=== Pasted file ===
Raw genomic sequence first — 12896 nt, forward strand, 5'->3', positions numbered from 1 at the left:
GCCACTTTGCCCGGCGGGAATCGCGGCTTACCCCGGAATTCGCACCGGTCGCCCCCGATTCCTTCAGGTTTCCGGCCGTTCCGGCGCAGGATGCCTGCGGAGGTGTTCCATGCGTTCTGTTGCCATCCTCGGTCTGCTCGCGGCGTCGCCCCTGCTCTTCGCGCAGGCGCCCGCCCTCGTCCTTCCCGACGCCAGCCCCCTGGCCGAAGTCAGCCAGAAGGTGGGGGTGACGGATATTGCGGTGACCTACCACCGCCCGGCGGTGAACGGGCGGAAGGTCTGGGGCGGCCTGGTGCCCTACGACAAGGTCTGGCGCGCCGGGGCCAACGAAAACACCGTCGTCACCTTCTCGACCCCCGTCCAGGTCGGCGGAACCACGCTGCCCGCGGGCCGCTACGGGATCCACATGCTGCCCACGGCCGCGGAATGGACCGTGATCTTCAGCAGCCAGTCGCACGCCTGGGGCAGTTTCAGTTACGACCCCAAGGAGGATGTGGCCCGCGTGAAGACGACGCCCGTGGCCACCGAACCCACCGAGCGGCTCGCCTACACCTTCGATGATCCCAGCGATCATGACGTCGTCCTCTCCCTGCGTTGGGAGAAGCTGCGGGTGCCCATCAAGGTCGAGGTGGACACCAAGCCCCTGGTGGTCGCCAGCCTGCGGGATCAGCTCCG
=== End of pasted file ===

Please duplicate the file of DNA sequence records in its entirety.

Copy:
Raw genomic sequence first — 12896 nt, forward strand, 5'->3', positions numbered from 1 at the left:
GCCACTTTGCCCGGCGGGAATCGCGGCTTACCCCGGAATTCGCACCGGTCGCCCCCGATTCCTTCAGGTTTCCGGCCGTTCCGGCGCAGGATGCCTGCGGAGGTGTTCCATGCGTTCTGTTGCCATCCTCGGTCTGCTCGCGGCGTCGCCCCTGCTCTTCGCGCAGGCGCCCGCCCTCGTCCTTCCCGACGCCAGCCCCCTGGCCGAAGTCAGCCAGAAGGTGGGGGTGACGGATATTGCGGTGACCTACCACCGCCCGGCGGTGAACGGGCGGAAGGTCTGGGGCGGCCTGGTGCCCTACGACAAGGTCTGGCGCGCCGGGGCCAACGAAAACACCGTCGTCACCTTCTCGACCCCCGTCCAGGTCGGCGGAACCACGCTGCCCGCGGGCCGCTACGGGATCCACATGCTGCCCACGGCCGCGGAATGGACCGTGATCTTCAGCAGCCAGTCGCACGCCTGGGGCAGTTTCAGTTACGACCCCAAGGAGGATGTGGCCCGCGTGAAGACGACGCCCGTGGCCACCGAACCCACCGAGCGGCTCGCCTACACCTTCGATGATCCCAGCGATCATGACGTCGTCCTCTCCCTGCGTTGGGAGAAGCTGCGGGTGCCCATCAAGGTCGAGGTGGACACCAAGCCCCTGGTGGTCGCCAGCCTGCGGGATCAGCTCCG